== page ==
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HB 1099 will ensure workers get prevailing wages they’ve earned

OLYMPIA (Jan. 13, 2023) — This year the Washington State Building and Construction Trades Council and the Washington State Labor Council, AFL-CIO are strongly supporting HB 1099. Sponsored by House Labor & Workplace Standards Committee Chair Rep. Liz Berry (D-Seattle), this bill would ensure that workers on public works projects receive the prevailing wage in effect when the work is performed instead of having their pay frozen and eroded by inflation for the duration of the project.

“Prevailing wages on public works projects have been critical for ensuring economic and social justice for Washington workers since 1945,” Berry said at Wednesday’s committee hearing on HB 1099. “This (bill) will guarantee that all Washington workers are earning wages and benefits that are fair for the services provided. I’m grateful for the opportunity to bring this bill forward.”

Prevailing wage standards are minimum wage rates for skilled construction work on publicly funded projects, such as bridges, roads, water projects, tunnels, pipelines, municipal buildings, courthouses, schools and libraries. Research shows that prevailing wage standards are effective not only in protecting workers and promoting a level playing field for local businesses, but also in supporting the training programs needed to prepare local workers for careers in the skilled crafts. These standards also close racial income gaps in the trades.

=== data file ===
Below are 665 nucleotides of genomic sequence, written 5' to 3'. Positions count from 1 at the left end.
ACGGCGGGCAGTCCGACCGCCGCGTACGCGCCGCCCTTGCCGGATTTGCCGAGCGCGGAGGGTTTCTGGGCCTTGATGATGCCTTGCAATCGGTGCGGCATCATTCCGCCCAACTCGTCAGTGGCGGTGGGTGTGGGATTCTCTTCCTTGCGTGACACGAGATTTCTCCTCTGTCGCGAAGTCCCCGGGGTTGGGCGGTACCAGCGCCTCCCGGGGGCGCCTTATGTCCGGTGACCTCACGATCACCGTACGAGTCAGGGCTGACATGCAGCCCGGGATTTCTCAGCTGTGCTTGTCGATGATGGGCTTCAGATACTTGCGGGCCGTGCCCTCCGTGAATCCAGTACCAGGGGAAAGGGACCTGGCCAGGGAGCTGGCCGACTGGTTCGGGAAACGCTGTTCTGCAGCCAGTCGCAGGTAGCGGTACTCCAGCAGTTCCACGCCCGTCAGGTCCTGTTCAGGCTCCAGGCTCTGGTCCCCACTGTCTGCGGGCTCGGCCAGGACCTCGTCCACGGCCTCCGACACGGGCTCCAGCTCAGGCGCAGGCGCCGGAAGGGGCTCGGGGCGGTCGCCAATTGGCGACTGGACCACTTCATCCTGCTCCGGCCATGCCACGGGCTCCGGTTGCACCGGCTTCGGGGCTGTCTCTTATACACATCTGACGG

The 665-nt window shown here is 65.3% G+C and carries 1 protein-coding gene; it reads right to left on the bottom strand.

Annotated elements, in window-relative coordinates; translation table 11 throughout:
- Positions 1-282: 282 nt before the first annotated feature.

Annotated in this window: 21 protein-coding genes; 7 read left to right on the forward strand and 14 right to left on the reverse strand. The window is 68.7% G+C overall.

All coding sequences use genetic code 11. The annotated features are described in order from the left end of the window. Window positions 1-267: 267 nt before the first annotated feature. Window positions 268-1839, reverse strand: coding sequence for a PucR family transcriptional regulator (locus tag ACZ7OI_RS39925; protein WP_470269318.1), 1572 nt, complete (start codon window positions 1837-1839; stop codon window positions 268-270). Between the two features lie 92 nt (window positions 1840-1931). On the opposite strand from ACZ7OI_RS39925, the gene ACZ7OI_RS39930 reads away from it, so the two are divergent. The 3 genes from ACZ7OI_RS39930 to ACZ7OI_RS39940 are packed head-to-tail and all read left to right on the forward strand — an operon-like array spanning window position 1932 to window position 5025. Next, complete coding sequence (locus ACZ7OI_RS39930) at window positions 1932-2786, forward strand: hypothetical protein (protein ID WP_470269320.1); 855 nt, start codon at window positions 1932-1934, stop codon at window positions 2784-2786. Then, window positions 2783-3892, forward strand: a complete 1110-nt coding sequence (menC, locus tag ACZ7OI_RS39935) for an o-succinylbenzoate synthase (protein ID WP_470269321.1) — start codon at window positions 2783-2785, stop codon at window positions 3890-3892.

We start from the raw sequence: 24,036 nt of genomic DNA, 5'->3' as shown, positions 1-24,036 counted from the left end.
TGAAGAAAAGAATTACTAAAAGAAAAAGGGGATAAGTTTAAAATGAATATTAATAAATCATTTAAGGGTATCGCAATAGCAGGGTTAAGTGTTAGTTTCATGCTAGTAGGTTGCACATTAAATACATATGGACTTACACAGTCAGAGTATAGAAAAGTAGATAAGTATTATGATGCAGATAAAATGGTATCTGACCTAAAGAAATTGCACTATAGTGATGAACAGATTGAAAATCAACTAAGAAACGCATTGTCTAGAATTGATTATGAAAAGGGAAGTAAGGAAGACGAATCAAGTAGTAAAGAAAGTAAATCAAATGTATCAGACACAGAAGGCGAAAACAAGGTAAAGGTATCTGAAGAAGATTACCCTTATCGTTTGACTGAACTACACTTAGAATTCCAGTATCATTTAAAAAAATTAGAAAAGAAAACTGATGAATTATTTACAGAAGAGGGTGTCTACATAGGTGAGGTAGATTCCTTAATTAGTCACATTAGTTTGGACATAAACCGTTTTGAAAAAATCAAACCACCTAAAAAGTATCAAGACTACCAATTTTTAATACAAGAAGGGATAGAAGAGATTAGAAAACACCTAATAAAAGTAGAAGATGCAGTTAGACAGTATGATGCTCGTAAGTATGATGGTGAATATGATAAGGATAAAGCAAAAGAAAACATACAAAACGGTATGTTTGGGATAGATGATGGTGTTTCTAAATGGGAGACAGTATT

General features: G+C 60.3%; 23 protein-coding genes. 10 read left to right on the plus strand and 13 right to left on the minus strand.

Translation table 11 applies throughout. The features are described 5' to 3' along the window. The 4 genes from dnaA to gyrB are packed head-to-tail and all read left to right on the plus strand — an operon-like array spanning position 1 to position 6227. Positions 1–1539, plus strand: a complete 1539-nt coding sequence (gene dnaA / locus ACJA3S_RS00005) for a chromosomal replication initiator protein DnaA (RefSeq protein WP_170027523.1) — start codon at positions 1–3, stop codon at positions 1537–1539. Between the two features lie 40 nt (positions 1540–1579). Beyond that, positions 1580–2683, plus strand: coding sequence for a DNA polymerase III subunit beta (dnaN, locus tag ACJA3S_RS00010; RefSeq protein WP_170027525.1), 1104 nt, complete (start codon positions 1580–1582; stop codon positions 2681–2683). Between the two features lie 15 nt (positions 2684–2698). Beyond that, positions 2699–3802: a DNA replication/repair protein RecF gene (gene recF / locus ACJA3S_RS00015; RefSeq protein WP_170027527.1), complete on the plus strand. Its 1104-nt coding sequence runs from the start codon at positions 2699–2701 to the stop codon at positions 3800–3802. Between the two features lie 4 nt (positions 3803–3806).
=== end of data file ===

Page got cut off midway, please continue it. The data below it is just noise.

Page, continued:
The state Department of Labor & Industries adopts the prevailing wage rates established under collective bargaining agreements (CBAs) to include hourly wages and benefits for specific trades. However, as currently implemented in Washington, prevailing wage rates are locked in for the duration of a project at the date that bids are due. Many large-scale public works projects extend for several years past the due date for bidding, which means workers don’t get the current pay rates and potentially have their compensation eroded by years of inflation.

“This creates a built-in administrative practice of construction workers on public projects forgoing earned wage increases,” said Mark Riker, Executive Secretary of the Washington State Building and Construction Trades Council at Wednesday’s hearing. “HB 1099 (ensures) that the worker does not forgo those wage increases. Workers benefit. Families benefit. Communities benefit. And as owners, we taxpayers benefit by treating our workers appropriately in accordance with what they are actually due at the time they perform the work.”

HB 1099 would:

●  Make necessary adjustments to the prevailing wage rates in a timely manner.
●  Ensure all contractors are at a level playing field on public works construction.
●  Eliminate the ability of any employer to take advantage of outdated wage rates to gain an unfair competitive advantage.

Washington’s voter-approved minimum wage law provides for an annual inflationary increase, but prevailing wages have no such protection against inflation. HB 1099 provides for parity with Washington’s minimum wage statute by ensuring prevailing wage adjustments throughout the duration of the contract.

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